Pithy title, but is a utopian society achievable? Or even desirable?
First, yes – it’s almost unavoidable.
We’re so close to it now, globally. Consider what Marshall McLuhan write in The Gutenberg Galaxy, in 1962: “What we have called ‘nations’ in recent centuries did not, and could not, precede the advent of Gutenberg technology any more than they can survive the advent of electric circuitry with its power of totally involving all people in all other people.”
McLuhan understood that we had finally become what we were at the very beginning, when those few original ones were sitting around that big bonfire/barbeque, chowing down on Brontoburgers and shootin’ the breeze: citizens of the world, World Citizens, with nothing to follow except our dreams.
Second – a resounding YES!
As long as we understand that the Utopia that were as so close to manifesting is a flawed one, since a perfect one would be inhuman and therefore not utopian.
The horrors of our Utopia will be those personal ones which have bedevilled humankind since it began, but they will be minimal in number and the frequency of their occurrences ever dwindling.
The only thing that can’t be tolerated, in what Wallace Stevens perfectly defined as an “Imperfect Paradise”, is the pecuniary-environmental-political-organized violence which is anathema to True Freedom, the freedom to be without the threat of pecuniary, etc.
Don’t mistake a fistfight for a bayonet in the back – one is a natural expression of humanity, the other a dehumanizing denial of expression.
Utopia is not the absence of conflict, but of “Control”, external control. Our flawed Paradise can only exist through self-control (just as the problem of controlling gun violence can only be solved by…? You guessed it).
Conflict is built into our psyche, and a quick study of the oral histories of ancient civilizations that never invented a written language, such as the Yokuts – who lived, where I now live, probably for 10,000 years, up into the 19th century! – reveals variants of the same tales of lust, greed, murder, rape, and jealousy that are told and retold in every oral culture around the world, yet in actuality are nearly absent from their (limited) nearly-Utopian societies.
Conflict is built into our psyches. A baby flatly refusing to eat that yechhy creamed spinach is a perfect example. True Paradise is a celebration of the self-controlled conflict, an embracing of the inherent differences within every individual. And the inherent interdependence our responsibilities as a self-governing Citizen of the World demands.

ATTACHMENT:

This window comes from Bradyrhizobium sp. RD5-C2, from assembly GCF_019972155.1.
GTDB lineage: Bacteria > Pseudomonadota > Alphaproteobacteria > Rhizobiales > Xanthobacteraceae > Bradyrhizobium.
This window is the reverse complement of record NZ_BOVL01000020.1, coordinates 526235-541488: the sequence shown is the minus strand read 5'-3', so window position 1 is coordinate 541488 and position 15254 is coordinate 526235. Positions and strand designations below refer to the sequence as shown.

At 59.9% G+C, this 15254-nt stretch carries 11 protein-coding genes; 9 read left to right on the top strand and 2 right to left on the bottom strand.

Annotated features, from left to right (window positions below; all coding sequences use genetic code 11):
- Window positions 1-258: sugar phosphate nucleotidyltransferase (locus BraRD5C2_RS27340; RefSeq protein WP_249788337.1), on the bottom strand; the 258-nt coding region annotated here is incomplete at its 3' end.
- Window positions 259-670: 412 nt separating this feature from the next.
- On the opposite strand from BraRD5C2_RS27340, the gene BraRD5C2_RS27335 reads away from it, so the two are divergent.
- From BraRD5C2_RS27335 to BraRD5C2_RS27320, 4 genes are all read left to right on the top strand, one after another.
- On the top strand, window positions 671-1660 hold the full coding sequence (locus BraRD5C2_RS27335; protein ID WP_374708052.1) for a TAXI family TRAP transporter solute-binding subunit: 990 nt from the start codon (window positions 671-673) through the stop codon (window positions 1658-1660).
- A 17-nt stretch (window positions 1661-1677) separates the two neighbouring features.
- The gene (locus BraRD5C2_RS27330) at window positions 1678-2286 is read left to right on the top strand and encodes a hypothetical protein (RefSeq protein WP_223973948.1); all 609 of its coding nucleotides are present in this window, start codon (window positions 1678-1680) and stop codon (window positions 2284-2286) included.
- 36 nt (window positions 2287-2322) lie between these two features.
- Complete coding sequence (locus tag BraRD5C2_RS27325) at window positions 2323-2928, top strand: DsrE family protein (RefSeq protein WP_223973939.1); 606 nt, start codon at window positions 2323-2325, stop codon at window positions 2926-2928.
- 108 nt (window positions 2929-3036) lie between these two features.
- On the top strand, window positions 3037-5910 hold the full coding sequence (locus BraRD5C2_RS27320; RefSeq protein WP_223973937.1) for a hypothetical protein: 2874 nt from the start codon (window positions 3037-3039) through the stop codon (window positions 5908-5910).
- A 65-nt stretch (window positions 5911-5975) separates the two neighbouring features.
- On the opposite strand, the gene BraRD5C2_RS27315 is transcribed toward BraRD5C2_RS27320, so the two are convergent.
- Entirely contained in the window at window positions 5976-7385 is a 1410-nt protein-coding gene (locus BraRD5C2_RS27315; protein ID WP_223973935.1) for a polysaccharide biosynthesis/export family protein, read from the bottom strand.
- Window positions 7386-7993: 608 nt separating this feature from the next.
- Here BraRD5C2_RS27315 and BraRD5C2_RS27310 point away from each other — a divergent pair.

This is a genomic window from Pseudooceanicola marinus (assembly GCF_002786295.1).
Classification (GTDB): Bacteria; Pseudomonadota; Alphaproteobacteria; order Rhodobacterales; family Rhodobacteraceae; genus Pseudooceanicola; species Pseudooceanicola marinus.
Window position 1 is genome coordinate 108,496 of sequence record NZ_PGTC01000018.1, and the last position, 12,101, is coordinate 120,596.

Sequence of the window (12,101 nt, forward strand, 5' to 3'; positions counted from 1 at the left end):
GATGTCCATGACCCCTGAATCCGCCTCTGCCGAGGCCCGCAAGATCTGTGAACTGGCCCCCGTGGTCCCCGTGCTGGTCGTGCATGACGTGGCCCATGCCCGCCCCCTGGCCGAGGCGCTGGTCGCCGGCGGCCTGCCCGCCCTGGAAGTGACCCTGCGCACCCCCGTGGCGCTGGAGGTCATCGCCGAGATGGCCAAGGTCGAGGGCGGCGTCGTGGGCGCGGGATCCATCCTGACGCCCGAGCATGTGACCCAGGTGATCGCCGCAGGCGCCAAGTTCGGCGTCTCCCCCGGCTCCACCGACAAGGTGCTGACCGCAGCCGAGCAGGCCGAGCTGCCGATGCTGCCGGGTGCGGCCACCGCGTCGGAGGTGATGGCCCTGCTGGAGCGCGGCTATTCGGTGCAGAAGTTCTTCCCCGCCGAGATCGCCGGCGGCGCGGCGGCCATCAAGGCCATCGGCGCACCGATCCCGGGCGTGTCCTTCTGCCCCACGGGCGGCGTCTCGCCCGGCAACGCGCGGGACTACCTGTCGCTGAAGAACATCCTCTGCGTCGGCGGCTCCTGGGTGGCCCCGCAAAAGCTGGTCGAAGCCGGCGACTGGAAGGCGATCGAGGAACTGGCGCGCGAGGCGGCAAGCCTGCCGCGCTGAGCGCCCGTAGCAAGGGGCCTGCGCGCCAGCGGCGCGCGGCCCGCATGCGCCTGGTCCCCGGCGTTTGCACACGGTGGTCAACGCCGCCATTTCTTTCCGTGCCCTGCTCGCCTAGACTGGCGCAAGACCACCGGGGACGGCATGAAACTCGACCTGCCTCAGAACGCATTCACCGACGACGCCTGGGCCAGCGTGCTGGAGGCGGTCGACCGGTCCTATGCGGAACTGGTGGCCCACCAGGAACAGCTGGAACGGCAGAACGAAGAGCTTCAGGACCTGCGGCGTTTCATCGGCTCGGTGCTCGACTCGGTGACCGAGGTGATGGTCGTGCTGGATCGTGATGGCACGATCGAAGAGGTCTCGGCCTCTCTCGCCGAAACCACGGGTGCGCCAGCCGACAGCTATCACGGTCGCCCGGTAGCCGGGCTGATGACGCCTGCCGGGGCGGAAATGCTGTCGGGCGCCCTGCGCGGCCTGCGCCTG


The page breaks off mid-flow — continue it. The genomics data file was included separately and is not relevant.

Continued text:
An observation of Alexis de Tocqueville that McLuhan quotes in The Gutenberg Galaxy, “Everyone shuts himself rightly up within himself and insists upon judging the world from there…”, was a description of Americans at that time – 1835 – but certainly seems even more relevant today, and not just for America. It was behaviour merely myopic then, but now it’s Old Millennial malarkey, antediluvian, chauvinistic, xenophobic and naïve. Myopic malarkey, which V. Roth’s undeniably pithy dictum, that without “conflict, there are no stories worth telling – or reading” kind of resonates with, because like most pithy dicta, it is superseded by reality.
The reality of today.
The reality of tomorrow is that as World Citizens living in only one country, Earth, we have eliminated “illegal immigration” (everyone’s simultaneously tourist and resident), wars between nations (there’ just one nation – Earth – remember?), borders and barriers (but for Nature’s), and environmental desecration (suicide is definitely not utopian). Now we can start eliminating those pesky cultural bugaboos that divide us up into little packets of existence according to our skin colour, gender, location, language, and affluence.
Since I’ve already quoted so much from the fiendishly brilliant Mr McLuhan, I’ll let him sum it all up: “It is Popper’s view that tribal or closed societies have a biological unity and that ‘our modern open societies function largely by way of abstract relations, such as exchange or cooperation.’ That the abstracting or opening of closed societies is the work of the phonetic alphabet, and not of any other form of writing or technology, is one theme of The Gutenberg Galaxy. On the other hand, that closed societies are the product of speech, drum, and ear technologies, brings us at the opening of the electronic age to the sealing of the entire human family into a single global tribe.”
One Word: Utopia.